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Community Q&A Monthly Digest - April 2020

· 6 min read
Diana Lau

Originally published on

In the past, we've explored a few options on providing a forum for our users to help each other: Google group, Gitter and GitHub. We are pleased to announce that the LoopBack Slack workspace,, is available for our users to join. Since Slack is quite commonly used, we thought it would be a good time for us to modernize our tooling for the LoopBack community helping out each other out. Also, the LoopBack core team uses Slack on a daily basis; it is helpful because it allows us to get notifications and communicate efficiently.

There have been lots of great questions and answers. We thought it would be helpful to curate some of the discussions here. Thanks again for submitting the questions and answers!

Question: I am trying to find a working implementation for TimeStamp Mixin to have time stamp automatic fields in the database. In the older version of LoopBack, I was capable to create a BaseEntity and BaseRepository and to extend them but now it is not working anymore. If I extend in the same way the controllers are not working anymore. The current example in the docs is based on adding the mixin to the Controller which I like much less. Any suggestions? Thanks.

Answer: For specifying the creation timestamp, you can use the default property for the @property decorator in your model. Something like:

type: 'date',
default: () => new Date(),
createDate: string;

You can also use Moment.js to format the timestamp.

Updating updatedAt field should be possible via 2 ways:

  1. Via controller When a controller function is invoked, the current timestamp could be taken and then injected into the original request query before being passed into the repository function. You can also write your own base class (without the @model decorator) and then extend it where necessary.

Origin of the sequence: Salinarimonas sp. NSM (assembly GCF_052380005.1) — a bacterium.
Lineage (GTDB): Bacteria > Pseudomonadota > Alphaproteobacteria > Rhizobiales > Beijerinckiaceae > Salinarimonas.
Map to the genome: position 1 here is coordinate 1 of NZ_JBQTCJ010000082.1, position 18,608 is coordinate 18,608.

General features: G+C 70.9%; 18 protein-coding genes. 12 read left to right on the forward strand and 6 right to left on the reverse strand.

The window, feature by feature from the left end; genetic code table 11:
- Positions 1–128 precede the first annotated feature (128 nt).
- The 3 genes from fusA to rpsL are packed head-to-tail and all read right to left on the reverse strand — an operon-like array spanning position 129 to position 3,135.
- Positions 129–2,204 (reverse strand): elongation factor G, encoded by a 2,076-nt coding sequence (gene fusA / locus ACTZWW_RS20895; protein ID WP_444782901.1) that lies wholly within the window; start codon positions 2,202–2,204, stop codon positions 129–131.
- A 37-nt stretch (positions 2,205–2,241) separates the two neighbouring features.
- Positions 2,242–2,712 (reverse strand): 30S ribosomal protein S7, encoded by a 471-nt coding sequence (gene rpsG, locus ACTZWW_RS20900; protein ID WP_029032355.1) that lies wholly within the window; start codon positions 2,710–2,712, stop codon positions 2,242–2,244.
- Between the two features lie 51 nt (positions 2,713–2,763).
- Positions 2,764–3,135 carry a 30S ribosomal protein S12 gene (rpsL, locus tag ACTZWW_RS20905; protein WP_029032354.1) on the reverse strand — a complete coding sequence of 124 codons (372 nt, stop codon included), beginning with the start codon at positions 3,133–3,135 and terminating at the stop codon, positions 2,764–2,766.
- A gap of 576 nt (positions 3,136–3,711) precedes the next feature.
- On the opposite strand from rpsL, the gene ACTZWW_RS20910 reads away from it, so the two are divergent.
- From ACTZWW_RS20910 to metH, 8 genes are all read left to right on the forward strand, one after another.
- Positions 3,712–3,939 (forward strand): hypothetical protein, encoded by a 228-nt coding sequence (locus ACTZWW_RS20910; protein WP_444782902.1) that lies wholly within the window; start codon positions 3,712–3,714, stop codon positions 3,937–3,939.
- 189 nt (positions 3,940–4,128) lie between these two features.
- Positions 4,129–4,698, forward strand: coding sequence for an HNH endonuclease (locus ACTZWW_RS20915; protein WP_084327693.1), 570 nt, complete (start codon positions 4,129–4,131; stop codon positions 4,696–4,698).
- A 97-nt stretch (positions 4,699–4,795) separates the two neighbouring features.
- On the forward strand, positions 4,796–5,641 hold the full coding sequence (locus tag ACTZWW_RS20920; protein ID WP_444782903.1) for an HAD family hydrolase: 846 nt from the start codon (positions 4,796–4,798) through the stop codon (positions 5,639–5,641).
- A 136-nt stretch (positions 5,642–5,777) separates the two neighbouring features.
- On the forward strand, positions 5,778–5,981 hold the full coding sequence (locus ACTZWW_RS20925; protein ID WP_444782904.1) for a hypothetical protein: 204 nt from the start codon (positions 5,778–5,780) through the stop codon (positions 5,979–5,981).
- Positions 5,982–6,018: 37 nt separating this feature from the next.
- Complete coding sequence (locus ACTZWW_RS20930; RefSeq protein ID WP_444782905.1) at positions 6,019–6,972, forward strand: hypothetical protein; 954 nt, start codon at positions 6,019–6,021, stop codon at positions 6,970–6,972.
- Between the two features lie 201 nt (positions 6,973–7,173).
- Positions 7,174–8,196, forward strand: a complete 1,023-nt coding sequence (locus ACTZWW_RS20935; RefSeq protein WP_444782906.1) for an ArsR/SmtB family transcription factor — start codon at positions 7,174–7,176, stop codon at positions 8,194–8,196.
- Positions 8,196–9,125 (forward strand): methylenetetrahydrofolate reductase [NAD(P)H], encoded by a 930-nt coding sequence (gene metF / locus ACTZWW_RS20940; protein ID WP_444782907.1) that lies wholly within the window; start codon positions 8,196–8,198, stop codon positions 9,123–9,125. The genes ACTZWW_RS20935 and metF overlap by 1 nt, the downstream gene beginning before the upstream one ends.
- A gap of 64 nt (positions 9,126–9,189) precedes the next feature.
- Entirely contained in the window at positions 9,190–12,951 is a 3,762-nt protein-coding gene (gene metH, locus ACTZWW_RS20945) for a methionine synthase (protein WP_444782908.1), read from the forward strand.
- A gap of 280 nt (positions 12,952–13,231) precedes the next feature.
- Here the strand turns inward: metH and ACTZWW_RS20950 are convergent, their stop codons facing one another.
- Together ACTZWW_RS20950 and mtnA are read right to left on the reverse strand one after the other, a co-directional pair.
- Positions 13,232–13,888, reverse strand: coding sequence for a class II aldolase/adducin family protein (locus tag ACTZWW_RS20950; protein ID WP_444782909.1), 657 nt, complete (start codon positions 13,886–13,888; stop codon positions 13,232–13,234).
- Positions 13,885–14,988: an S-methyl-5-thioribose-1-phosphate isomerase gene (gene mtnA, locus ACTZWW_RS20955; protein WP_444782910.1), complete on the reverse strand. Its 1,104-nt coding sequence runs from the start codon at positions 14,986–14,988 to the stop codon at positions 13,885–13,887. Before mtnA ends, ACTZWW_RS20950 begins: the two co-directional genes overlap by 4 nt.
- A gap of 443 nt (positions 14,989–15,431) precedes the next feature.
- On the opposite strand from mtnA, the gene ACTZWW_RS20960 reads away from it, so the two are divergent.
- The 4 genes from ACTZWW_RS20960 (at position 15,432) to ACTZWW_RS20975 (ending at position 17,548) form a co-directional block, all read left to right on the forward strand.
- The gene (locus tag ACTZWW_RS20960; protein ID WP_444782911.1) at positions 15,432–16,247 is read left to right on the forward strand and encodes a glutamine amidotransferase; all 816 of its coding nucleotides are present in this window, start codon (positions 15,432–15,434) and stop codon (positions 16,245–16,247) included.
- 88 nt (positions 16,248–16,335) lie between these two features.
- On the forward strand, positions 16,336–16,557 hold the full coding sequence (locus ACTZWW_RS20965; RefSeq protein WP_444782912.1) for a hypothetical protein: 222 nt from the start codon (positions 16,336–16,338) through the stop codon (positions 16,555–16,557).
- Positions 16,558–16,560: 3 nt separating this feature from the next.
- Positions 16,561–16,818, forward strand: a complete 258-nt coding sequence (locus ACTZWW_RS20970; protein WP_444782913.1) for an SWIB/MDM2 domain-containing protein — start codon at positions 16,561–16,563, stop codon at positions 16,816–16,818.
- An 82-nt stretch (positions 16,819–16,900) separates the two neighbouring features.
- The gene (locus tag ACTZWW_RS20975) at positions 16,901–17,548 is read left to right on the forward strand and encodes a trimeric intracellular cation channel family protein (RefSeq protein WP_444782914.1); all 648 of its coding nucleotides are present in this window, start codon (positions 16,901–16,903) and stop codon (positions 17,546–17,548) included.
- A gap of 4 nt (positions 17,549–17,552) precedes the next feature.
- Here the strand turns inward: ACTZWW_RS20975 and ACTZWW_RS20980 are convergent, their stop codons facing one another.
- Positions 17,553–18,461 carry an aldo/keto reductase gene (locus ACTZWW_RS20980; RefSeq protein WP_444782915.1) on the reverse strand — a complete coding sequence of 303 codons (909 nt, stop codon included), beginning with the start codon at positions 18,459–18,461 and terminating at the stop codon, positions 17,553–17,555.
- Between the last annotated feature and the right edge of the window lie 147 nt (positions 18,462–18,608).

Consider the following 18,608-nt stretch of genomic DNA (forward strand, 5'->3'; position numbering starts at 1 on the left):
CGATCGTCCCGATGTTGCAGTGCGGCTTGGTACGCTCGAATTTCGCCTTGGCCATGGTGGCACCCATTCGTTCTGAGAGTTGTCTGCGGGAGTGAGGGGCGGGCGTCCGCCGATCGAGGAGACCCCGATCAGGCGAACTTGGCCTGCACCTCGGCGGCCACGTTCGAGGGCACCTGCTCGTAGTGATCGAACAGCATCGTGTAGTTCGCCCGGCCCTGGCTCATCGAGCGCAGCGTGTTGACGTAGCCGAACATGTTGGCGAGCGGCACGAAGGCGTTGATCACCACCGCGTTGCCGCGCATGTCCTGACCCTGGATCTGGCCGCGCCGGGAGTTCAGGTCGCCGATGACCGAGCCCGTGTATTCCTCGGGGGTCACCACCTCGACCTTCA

2. Via datasource It is possible to add a new function to the datasource which can mutate the query object and then pass it on.

Question: Kinda new to loopback, I want to learn more about decorators and how to custom loopback logic for more advanced usages, can you walk me through the process of creating custom decorators to create my own "hook" around a controller?

Answer: A great starting point would be the Extending LoopBack 4 docs.

These concepts are the building blocks of LB4. They serve a specific purpose while following the OOP paradigm. It may look like a lot, but these are essentially the different extension points in LoopBack 4 (hence why LB4 is extremely extensible). Let's see if we can break it down:

Decorators (in general) The decorators in LB4 are no different to the standard decorators in TypeScript. They add metadata to classes, methods. properties, or parameters. They don't actually add any functionality, only metadata. Think of it like the file properties on your file system: It's not visible when interacting with the file normally, but those who want to access those properties will be able to via a standard interface. There's more benefits to Decorators, but the above explanation is the watered-down gist of it.

Sequence (in general) Sequences are a group of Actions. It simply indicates which actions should be used by the server to process the request.

Sequence Actions (in general) Sequence Actions (or simply "Actions") are stateless, meaning that they only have the basic concept Elements. Converting into Express.js terminology; Think of an Action as an middleware. And think of an Element as the contents that a middleware receives. They work differently, but the high-level idea is about the same. They are unaware of other higher-level concepts such as Controllers, DataSource, Models, etc.